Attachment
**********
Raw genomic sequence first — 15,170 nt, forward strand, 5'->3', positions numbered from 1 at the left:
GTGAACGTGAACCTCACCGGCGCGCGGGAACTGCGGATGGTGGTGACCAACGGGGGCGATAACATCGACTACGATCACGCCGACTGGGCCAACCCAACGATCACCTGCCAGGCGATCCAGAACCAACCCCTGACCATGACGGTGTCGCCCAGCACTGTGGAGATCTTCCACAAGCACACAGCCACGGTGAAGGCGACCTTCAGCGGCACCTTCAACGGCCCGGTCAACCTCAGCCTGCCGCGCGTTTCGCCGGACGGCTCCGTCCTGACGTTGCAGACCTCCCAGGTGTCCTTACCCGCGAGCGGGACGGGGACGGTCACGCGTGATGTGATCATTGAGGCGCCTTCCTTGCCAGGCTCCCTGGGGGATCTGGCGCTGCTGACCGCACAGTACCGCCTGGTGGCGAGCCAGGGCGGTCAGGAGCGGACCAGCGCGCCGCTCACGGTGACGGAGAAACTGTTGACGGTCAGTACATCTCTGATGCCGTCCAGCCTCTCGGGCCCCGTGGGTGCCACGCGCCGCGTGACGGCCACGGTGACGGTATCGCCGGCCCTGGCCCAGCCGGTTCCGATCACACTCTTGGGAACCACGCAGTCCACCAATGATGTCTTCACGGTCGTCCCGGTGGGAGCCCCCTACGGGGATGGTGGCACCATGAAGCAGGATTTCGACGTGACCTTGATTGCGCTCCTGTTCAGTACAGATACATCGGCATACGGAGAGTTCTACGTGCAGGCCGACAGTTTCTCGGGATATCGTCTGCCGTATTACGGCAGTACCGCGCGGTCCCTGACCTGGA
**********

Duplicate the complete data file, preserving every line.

Raw genomic sequence first — 15,170 nt, forward strand, 5'->3', positions numbered from 1 at the left:
GTGAACGTGAACCTCACCGGCGCGCGGGAACTGCGGATGGTGGTGACCAACGGGGGCGATAACATCGACTACGATCACGCCGACTGGGCCAACCCAACGATCACCTGCCAGGCGATCCAGAACCAACCCCTGACCATGACGGTGTCGCCCAGCACTGTGGAGATCTTCCACAAGCACACAGCCACGGTGAAGGCGACCTTCAGCGGCACCTTCAACGGCCCGGTCAACCTCAGCCTGCCGCGCGTTTCGCCGGACGGCTCCGTCCTGACGTTGCAGACCTCCCAGGTGTCCTTACCCGCGAGCGGGACGGGGACGGTCACGCGTGATGTGATCATTGAGGCGCCTTCCTTGCCAGGCTCCCTGGGGGATCTGGCGCTGCTGACCGCACAGTACCGCCTGGTGGCGAGCCAGGGCGGTCAGGAGCGGACCAGCGCGCCGCTCACGGTGACGGAGAAACTGTTGACGGTCAGTACATCTCTGATGCCGTCCAGCCTCTCGGGCCCCGTGGGTGCCACGCGCCGCGTGACGGCCACGGTGACGGTATCGCCGGCCCTGGCCCAGCCGGTTCCGATCACACTCTTGGGAACCACGCAGTCCACCAATGATGTCTTCACGGTCGTCCCGGTGGGAGCCCCCTACGGGGATGGTGGCACCATGAAGCAGGATTTCGACGTGACCTTGATTGCGCTCCTGTTCAGTACAGATACATCGGCATACGGAGAGTTCTACGTGCAGGCCGACAGTTTCTCGGGATATCGTCTGCCGTATTACGGCAGTACCGCGCGGTCCCTGACCTGGA